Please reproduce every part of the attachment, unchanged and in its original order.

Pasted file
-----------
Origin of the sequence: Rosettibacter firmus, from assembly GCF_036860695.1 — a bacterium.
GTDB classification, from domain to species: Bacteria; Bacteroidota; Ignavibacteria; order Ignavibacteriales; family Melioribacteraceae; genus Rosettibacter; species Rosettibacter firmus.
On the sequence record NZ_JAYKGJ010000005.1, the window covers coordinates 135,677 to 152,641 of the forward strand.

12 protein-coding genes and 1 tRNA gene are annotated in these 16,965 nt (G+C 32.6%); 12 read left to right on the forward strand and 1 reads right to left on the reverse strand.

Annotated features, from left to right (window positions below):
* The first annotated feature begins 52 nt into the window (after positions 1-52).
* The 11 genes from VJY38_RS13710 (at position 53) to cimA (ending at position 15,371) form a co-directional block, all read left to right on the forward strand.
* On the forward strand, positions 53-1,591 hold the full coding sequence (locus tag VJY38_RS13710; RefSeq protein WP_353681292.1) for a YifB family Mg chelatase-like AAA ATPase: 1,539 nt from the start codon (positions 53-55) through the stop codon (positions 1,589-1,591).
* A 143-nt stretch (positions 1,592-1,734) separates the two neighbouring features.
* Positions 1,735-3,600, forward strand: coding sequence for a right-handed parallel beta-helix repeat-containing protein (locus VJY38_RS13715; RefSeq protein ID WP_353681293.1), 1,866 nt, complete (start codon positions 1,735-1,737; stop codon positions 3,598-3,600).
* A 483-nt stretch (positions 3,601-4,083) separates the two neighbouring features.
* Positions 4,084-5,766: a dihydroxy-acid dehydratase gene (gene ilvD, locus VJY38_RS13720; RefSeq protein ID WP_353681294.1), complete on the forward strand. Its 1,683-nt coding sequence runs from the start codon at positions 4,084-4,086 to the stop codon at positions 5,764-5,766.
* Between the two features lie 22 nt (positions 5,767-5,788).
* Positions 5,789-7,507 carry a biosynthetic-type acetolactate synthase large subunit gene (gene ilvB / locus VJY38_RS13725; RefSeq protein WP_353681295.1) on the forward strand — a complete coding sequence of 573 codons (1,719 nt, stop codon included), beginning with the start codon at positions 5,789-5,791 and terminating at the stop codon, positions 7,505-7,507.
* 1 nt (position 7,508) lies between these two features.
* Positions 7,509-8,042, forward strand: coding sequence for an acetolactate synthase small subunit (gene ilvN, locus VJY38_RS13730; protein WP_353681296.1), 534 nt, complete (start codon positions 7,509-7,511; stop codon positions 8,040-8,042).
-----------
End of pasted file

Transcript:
Origin of the sequence: Rosettibacter firmus, from assembly GCF_036860695.1 — a bacterium.
GTDB classification, from domain to species: Bacteria; Bacteroidota; Ignavibacteria; order Ignavibacteriales; family Melioribacteraceae; genus Rosettibacter; species Rosettibacter firmus.
On the sequence record NZ_JAYKGJ010000005.1, the window covers coordinates 135,677 to 152,641 of the forward strand.

12 protein-coding genes and 1 tRNA gene are annotated in these 16,965 nt (G+C 32.6%); 12 read left to right on the forward strand and 1 reads right to left on the reverse strand.

Annotated features, from left to right (window positions below):
* The first annotated feature begins 52 nt into the window (after positions 1-52).
* The 11 genes from VJY38_RS13710 (at position 53) to cimA (ending at position 15,371) form a co-directional block, all read left to right on the forward strand.
* On the forward strand, positions 53-1,591 hold the full coding sequence (locus tag VJY38_RS13710; RefSeq protein WP_353681292.1) for a YifB family Mg chelatase-like AAA ATPase: 1,539 nt from the start codon (positions 53-55) through the stop codon (positions 1,589-1,591).
* A 143-nt stretch (positions 1,592-1,734) separates the two neighbouring features.
* Positions 1,735-3,600, forward strand: coding sequence for a right-handed parallel beta-helix repeat-containing protein (locus VJY38_RS13715; RefSeq protein ID WP_353681293.1), 1,866 nt, complete (start codon positions 1,735-1,737; stop codon positions 3,598-3,600).
* A 483-nt stretch (positions 3,601-4,083) separates the two neighbouring features.
* Positions 4,084-5,766: a dihydroxy-acid dehydratase gene (gene ilvD, locus VJY38_RS13720; RefSeq protein ID WP_353681294.1), complete on the forward strand. Its 1,683-nt coding sequence runs from the start codon at positions 4,084-4,086 to the stop codon at positions 5,764-5,766.
* Between the two features lie 22 nt (positions 5,767-5,788).
* Positions 5,789-7,507 carry a biosynthetic-type acetolactate synthase large subunit gene (gene ilvB / locus VJY38_RS13725; RefSeq protein WP_353681295.1) on the forward strand — a complete coding sequence of 573 codons (1,719 nt, stop codon included), beginning with the start codon at positions 5,789-5,791 and terminating at the stop codon, positions 7,505-7,507.
* 1 nt (position 7,508) lies between these two features.
* Positions 7,509-8,042, forward strand: coding sequence for an acetolactate synthase small subunit (gene ilvN, locus VJY38_RS13730; protein WP_353681296.1), 534 nt, complete (start codon positions 7,509-7,511; stop codon positions 8,040-8,042).